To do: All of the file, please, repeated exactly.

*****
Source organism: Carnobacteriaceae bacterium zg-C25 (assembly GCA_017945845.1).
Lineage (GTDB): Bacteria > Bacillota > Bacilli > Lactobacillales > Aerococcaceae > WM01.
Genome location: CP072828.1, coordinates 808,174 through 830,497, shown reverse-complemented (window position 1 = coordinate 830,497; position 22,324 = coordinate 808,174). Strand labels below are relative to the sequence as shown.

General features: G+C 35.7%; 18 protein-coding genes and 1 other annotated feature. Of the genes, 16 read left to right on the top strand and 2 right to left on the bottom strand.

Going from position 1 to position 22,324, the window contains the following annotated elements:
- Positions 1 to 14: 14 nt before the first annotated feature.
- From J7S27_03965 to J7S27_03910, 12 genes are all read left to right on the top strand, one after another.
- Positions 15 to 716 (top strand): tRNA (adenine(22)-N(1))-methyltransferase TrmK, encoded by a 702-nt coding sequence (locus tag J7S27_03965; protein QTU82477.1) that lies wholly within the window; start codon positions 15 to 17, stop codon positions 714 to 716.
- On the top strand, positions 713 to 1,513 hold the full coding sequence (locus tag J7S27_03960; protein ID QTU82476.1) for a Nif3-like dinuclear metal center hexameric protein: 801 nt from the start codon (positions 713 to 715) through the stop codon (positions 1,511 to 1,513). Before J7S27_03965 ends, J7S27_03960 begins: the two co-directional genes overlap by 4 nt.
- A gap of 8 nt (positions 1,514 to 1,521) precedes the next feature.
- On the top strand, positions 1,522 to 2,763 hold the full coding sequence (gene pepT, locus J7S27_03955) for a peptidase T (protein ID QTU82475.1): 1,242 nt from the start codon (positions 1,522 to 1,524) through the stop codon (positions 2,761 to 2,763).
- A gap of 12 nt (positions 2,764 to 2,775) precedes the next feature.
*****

Source organism: Carnobacteriaceae bacterium zg-C25 (assembly GCA_017945845.1).
Lineage (GTDB): Bacteria > Bacillota > Bacilli > Lactobacillales > Aerococcaceae > WM01.
Genome location: CP072828.1, coordinates 808,174 through 830,497, shown reverse-complemented (window position 1 = coordinate 830,497; position 22,324 = coordinate 808,174). Strand labels below are relative to the sequence as shown.

General features: G+C 35.7%; 18 protein-coding genes and 1 other annotated feature. Of the genes, 16 read left to right on the top strand and 2 right to left on the bottom strand.

Going from position 1 to position 22,324, the window contains the following annotated elements:
- Positions 1 to 14: 14 nt before the first annotated feature.
- From J7S27_03965 to J7S27_03910, 12 genes are all read left to right on the top strand, one after another.
- Positions 15 to 716 (top strand): tRNA (adenine(22)-N(1))-methyltransferase TrmK, encoded by a 702-nt coding sequence (locus tag J7S27_03965; protein QTU82477.1) that lies wholly within the window; start codon positions 15 to 17, stop codon positions 714 to 716.
- On the top strand, positions 713 to 1,513 hold the full coding sequence (locus tag J7S27_03960; protein ID QTU82476.1) for a Nif3-like dinuclear metal center hexameric protein: 801 nt from the start codon (positions 713 to 715) through the stop codon (positions 1,511 to 1,513). Before J7S27_03965 ends, J7S27_03960 begins: the two co-directional genes overlap by 4 nt.
- A gap of 8 nt (positions 1,514 to 1,521) precedes the next feature.
- On the top strand, positions 1,522 to 2,763 hold the full coding sequence (gene pepT, locus J7S27_03955) for a peptidase T (protein ID QTU82475.1): 1,242 nt from the start codon (positions 1,522 to 1,524) through the stop codon (positions 2,761 to 2,763).
- A gap of 12 nt (positions 2,764 to 2,775) precedes the next feature.